Preventing Tick-Borne Diseases

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With the coming of summer, most of us will be spending more and more time in the woods. Hunters will be scouting new sites, or observing the movement of their favorite game, in order to be prepared for the coming hunting season. Hikers, campers, and fishermen will spend hours or days in the fields, woods, and trials of America. Often, we head off into Mother Nature without a serious care in the world, but we should have some concerns.

Most of us have encountered ticks on our wilderness treks and, like mosquitoes, give them little pause for thought. Very few of us seriously consider the little pests to be much of a threat, usually we just pull the tick off and continue on our way, not realizing the potential danger the tick may present. A simple tick can carry a variety of diseases, all of which can, at the least, make you very sick and in the most serious cases even cripple or kill. How much do you know about ticks, the removal of ticks, the symptoms of the various tick-borne diseases, treatment, and prevention?

Ticks commonly infest the woods, fields, and front yards of many places in America. Ticks make a living by attaching to animals and burying their heads into the skin of the host long enough to get a bite to eat. Once attached a tick may dine on the unsuspected host for days, with their bodies swelling significantly while gorging on the blood of the host.

I can remember growing up in Missouri and finding ticks on me almost daily. These same ticks may be capable of transmitting a tick-borne disease. You my find it interesting that there are various types of ticks that carry the diseases, and tick-borne diseases have been identified in all states except Hawaii, Vermont, Maine, and Alaska. Those of us who live in the southern states are pretty much exposed to all of the tick-borne diseases, with the exception of the Babesia Infection, which has only been identified (so far) in the northeastern part of the United States.

So, let’s look at a few of the tick-borne diseases and where they are usually found.

Lyme Disease is found in a scattered manner across North America. However, it does not seem to be common in most of the plains states.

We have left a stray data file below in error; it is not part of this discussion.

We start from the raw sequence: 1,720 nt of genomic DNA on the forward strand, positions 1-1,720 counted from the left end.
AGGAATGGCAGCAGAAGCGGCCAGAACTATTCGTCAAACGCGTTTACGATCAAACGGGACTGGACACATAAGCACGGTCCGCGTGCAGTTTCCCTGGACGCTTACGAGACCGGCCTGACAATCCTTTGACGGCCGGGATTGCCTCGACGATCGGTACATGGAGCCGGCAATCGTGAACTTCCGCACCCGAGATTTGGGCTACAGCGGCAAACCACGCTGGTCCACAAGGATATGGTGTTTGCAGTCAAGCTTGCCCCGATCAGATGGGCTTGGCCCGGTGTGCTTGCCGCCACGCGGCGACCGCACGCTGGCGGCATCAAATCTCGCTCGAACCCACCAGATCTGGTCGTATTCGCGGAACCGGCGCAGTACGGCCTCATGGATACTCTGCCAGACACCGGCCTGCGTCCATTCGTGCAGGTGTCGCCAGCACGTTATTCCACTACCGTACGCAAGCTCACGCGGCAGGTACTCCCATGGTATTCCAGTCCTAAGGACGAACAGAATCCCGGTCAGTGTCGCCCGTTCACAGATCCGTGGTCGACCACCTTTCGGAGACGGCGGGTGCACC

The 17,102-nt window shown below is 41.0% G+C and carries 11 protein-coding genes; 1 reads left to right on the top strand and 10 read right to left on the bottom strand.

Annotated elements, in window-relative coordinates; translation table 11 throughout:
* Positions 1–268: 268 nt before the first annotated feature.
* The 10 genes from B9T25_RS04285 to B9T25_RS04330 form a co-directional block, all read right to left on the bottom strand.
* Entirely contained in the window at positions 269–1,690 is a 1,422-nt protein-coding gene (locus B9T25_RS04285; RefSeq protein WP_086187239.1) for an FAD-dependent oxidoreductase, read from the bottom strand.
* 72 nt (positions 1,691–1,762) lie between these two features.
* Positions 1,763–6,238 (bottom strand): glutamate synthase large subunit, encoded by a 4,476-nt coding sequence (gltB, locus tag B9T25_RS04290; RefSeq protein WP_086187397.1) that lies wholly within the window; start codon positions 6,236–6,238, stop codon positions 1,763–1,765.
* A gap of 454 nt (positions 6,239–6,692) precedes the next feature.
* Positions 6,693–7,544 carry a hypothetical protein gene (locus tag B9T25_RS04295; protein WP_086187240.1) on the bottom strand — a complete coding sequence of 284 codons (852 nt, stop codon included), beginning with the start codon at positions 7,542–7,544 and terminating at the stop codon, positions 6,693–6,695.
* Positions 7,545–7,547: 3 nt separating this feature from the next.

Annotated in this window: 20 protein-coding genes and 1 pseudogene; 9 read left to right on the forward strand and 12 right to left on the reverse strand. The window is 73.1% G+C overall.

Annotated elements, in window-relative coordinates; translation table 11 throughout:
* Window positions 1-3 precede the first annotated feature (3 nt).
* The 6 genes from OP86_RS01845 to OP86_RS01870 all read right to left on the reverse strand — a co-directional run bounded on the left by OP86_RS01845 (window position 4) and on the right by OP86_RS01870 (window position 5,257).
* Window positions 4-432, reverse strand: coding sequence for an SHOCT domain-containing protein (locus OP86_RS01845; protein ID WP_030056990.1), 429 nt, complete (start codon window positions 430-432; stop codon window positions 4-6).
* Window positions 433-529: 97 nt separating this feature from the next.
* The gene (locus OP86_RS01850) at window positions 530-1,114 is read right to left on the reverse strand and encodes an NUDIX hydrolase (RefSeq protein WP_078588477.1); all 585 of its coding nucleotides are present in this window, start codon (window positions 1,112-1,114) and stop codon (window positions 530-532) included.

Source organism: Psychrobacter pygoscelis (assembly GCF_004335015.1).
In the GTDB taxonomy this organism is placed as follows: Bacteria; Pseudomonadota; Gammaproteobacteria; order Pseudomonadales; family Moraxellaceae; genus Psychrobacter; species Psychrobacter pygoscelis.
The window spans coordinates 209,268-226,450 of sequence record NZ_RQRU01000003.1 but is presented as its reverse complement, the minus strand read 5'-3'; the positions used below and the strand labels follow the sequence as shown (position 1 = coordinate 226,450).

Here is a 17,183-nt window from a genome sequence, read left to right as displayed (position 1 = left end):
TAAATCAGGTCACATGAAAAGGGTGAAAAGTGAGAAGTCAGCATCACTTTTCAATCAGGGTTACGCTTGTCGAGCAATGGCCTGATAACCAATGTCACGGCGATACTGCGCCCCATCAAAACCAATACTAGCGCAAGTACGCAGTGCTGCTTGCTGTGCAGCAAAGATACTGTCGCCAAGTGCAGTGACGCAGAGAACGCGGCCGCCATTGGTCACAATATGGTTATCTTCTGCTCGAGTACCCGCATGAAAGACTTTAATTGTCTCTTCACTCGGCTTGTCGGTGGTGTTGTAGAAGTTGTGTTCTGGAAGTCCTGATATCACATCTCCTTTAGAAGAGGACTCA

Rocky Mountain Spotted Fever has been reported in most of North America except for Hawaii, Vermont, Maine and Alaska. This illness is the most common of the tick-borne diseases.

Colorado Tick Fever is limited to the western portion of North America with an especially high incidence in Colorado.

Southern Tick-Associated Rash. This disease is common in the south and may be difficult, without laboratory testing, to separate from Lyme disease. To the eye, the rash may appear to be Lyme disease, due to the similarity of the rashes.

Tularemia endemic areas include North America and parts of Europe and Asia. The disease is rare in the USA.

Babesia Infection is very rare and only seems to be found in the Northeastern part of the United States. Unlike the other tick-borne diseases, which all have somewhat similar symptoms, this illness has malaria like symptoms.

Ehrlichiosis is the newest tick-borne disease and is currently under evaluation. It was first clearly identified in 1994, and so far, it has only been identified in a few cases in Missouri, Oklahoma, and Tennessee.

Now that I have your attention, if you find a tick on you, don’t panic. There are many different ways to remove a tick and the one that works for you is the best. Absolutely, do not grasp a tick and just pull it off! The head may remain and cause an infection (even if the tick is not diseased). In the military, we often used a hot, blown out match head. We placed the hot end of the match near the ticks rear, it would release, and then it would back out. At that point the tick could be removed and dealt with properly. Also, we were taught to coat the tick with tree sap, an oil, or Vaseline, to cut its air supply. After a couple of minutes the tick will back out and you can remove it safely. Another good way to remove a tick is by using a commercial tick removal kit, which is available at many sporting goods stores.